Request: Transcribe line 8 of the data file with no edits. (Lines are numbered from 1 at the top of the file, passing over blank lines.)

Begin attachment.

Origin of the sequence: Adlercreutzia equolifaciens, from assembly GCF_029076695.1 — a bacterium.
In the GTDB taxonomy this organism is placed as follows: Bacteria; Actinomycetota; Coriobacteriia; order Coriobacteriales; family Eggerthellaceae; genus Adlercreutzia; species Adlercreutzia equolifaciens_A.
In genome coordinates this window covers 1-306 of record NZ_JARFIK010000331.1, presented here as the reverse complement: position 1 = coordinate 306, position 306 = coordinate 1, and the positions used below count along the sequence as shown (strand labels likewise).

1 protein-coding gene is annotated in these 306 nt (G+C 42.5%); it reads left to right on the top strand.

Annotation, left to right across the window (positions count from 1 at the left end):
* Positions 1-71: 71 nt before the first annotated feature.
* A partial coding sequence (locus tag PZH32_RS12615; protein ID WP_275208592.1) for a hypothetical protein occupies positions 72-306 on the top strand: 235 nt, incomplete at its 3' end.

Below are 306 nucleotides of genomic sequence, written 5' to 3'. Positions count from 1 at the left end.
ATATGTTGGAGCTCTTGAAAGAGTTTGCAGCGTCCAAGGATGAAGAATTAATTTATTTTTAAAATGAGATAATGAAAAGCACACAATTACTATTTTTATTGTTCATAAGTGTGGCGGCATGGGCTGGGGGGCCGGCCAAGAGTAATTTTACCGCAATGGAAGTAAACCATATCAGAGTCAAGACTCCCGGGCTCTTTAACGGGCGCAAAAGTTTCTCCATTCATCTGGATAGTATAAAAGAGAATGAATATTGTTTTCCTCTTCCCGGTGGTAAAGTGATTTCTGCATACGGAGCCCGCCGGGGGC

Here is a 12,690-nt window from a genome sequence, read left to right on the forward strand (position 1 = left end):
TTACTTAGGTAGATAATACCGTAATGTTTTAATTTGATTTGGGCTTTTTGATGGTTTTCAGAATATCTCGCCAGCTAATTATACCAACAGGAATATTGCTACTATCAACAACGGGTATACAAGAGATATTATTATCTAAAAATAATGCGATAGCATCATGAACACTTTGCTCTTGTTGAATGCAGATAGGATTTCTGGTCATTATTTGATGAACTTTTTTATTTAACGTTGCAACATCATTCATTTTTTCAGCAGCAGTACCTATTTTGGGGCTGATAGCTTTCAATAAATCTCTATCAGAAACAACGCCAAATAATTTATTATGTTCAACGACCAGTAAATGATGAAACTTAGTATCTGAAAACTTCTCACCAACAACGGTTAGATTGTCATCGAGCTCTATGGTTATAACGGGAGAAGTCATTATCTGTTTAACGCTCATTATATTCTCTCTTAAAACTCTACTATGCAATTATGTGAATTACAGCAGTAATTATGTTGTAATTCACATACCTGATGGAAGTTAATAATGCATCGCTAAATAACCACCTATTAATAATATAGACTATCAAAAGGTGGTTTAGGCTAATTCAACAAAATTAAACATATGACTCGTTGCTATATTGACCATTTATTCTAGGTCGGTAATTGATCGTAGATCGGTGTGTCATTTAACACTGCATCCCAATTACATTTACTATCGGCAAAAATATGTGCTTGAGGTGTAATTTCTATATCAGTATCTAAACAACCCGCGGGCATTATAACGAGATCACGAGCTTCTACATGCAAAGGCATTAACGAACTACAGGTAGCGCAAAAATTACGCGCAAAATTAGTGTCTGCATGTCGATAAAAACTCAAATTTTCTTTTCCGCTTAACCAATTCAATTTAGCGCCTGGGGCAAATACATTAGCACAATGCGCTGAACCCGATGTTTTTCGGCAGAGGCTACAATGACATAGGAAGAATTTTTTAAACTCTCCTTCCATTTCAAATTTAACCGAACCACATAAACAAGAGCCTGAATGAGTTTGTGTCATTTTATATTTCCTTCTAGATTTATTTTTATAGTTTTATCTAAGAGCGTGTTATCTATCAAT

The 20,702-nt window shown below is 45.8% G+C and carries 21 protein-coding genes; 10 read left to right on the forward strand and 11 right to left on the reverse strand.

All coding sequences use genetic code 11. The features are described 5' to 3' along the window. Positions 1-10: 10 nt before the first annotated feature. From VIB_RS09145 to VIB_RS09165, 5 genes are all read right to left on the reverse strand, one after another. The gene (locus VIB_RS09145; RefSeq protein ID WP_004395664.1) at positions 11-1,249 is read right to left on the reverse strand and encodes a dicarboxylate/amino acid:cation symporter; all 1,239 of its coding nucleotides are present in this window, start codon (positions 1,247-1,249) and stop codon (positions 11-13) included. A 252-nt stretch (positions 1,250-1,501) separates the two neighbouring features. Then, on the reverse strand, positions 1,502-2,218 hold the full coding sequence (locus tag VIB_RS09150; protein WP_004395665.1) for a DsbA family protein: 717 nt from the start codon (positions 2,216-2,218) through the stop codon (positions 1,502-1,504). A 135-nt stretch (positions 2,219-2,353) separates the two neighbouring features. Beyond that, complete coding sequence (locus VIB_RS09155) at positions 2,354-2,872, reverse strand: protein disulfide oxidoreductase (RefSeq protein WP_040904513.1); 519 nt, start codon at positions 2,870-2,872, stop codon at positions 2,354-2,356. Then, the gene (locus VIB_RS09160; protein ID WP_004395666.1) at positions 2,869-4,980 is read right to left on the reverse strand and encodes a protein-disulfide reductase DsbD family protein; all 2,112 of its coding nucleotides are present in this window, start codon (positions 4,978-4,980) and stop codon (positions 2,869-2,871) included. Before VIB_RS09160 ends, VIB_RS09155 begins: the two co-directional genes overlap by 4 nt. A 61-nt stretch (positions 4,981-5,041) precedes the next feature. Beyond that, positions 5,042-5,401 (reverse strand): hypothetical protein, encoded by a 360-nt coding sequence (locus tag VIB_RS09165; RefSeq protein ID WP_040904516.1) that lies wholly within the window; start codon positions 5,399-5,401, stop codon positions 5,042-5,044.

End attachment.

Below are 306 nucleotides of genomic sequence, written 5' to 3'. Positions count from 1 at the left end.